I was driving with my teenaged son the other day and I had been mulling over my recent experience at the Our Kids Network Forum when I asked him what he thought makes a good relationship. In his wisdom he didn’t miss a beat and he replied with ‘openness’. He shared that if you aren’t open to sharing, contributing and maintaining a relationship you are not going to get very far and he then went on to share some examples with me from his interactions with friends, teachers and coaches.
Openness. Receptivity. Innovation. These are words I would also use to describe the mindset of my colleagues at Halton Our Kids Network (OKN). I have had the sheer privilege of sharing their approach with audiences across North America in my work with Positive Youth Development, and these qualities were once again front and centre at their recent Relationships First – Social Innovation for Human Connection Forum. This annual event is always over-subscribed and for good reason.
Too often we toil away in our agencies – hitting enrollment numbers, juggling budgets, dealing with the day-to-day challenges ranging from lost mittens, to family disruptions, to health challenges and more. We are immersed in the necessary functions, but sometimes drifting so far from what energizes us and drew us to this work in the first place, our feeling of contribution and of purpose. The Forum’s focus was on “Creating environments where meaningful relationships for children and youth will thrive.” As we came together, some as staff teams, some as single representatives from our organizations, we knew that this day would be different.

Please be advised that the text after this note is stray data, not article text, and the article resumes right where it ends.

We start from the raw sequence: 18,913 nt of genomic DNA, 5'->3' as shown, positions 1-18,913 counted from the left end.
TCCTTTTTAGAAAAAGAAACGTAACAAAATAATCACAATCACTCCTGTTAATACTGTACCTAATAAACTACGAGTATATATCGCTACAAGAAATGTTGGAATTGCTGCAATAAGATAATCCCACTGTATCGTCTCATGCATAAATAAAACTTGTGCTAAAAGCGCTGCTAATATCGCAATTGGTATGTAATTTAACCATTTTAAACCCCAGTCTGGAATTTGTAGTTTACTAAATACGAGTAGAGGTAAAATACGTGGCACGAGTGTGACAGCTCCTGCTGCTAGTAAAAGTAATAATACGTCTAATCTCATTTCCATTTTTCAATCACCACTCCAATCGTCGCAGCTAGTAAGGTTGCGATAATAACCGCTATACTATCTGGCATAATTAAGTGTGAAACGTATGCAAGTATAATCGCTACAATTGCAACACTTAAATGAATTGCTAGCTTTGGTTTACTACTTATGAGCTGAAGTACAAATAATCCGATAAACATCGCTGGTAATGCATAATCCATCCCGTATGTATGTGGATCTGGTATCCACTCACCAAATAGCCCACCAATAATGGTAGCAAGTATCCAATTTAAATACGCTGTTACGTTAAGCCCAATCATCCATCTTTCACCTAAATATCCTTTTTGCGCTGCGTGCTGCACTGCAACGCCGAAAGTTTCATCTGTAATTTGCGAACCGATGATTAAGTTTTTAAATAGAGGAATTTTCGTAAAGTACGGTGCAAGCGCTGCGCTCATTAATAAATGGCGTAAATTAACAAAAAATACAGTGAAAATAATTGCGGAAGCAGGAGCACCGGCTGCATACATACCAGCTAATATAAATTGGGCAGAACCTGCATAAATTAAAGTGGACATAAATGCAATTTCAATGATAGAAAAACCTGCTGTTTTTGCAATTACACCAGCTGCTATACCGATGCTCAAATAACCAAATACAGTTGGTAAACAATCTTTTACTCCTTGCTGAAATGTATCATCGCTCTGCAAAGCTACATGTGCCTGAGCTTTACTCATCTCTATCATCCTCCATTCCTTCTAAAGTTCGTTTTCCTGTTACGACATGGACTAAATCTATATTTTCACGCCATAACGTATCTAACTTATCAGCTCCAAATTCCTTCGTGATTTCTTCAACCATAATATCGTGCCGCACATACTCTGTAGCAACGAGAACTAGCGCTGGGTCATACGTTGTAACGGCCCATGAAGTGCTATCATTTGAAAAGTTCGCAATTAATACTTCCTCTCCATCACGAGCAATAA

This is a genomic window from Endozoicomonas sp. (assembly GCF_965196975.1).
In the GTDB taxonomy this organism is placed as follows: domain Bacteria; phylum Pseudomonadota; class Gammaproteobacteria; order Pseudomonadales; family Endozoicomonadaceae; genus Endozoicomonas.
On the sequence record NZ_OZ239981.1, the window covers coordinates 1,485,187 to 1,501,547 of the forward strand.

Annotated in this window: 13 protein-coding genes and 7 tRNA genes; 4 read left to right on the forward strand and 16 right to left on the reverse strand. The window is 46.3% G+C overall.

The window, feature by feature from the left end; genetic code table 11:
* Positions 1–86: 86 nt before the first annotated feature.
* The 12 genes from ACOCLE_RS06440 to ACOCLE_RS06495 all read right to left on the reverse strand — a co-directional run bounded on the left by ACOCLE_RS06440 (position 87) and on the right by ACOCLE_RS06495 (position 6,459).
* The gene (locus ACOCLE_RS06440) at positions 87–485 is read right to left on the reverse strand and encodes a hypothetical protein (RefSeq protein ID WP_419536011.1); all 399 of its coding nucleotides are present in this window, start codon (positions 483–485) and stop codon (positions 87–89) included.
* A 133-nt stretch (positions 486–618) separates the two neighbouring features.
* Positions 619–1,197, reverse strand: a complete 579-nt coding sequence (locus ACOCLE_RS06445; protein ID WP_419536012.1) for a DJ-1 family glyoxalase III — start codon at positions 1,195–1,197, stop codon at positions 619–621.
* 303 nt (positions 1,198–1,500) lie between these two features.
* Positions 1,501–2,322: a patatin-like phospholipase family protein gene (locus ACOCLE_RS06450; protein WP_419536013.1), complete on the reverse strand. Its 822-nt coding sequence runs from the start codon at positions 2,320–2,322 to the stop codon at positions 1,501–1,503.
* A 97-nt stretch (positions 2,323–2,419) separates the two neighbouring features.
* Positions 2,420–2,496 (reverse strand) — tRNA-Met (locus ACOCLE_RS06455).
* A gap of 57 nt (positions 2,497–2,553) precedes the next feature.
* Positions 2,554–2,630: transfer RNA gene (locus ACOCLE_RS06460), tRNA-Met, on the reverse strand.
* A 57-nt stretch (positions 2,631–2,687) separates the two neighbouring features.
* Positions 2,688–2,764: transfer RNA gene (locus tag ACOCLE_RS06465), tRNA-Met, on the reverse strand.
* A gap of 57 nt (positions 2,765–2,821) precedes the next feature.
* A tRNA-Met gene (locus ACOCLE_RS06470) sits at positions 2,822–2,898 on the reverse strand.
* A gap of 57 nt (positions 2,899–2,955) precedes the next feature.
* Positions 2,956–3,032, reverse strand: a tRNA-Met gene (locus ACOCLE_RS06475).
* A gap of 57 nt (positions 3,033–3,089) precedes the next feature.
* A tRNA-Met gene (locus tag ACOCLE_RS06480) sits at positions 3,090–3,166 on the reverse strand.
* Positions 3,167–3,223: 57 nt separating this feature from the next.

As we were entering the room, we instantly felt that OKN was shaking things up and the engaged buzz of conversation heightened our receptivity. The beautiful sound of cellos, violins, violas, keyboards and guitars was not coming from an iPod dock, but from real-live students – the Abbey Park Strings. The institutional lights in the auditorium were dimmed to create an intimate vibe more reminiscent of a coffee house. And the seating? You had your choice of everything; including tables, pods, desks, comfy couches and even carpet surrounded by a nook that took you back to story time.
They say the way to a person’s heart is through their stomach and the planning team took this seriously. The food was amazing and the promise of what was coming out next was a great way to denote the transitions between speakers for the participants.
Our innovative hosts had created an environment for us where we could enrich our understanding and build our capacity to help children and youth to thrive. The program launched with a challenge from MC Jacqueline Newton, of the Halton District School Board, “to think about why we do the work that we do” as we experienced the program.
The presenters at the Forum embodied the elements of Developmental Relationships*
Left to right: Drew Donaldson, Craig Woodhall, Annyse Balkwill, Kiron Mukherjee, Mike Gallant
Challenge Growth – The day began with Rick Boersma’s Innovation in a Box approach to collaborating. Rick stretched our traditional understanding of brainstorming utilizing his structured innovation process and practical tools to help us learn from our experiences. Rick assured us that, “The act of feeling frustrated is part of finding the solution. By utilizing tools and processes to frame the dialogue the frustration may not last as long and this will help move us to innovation.”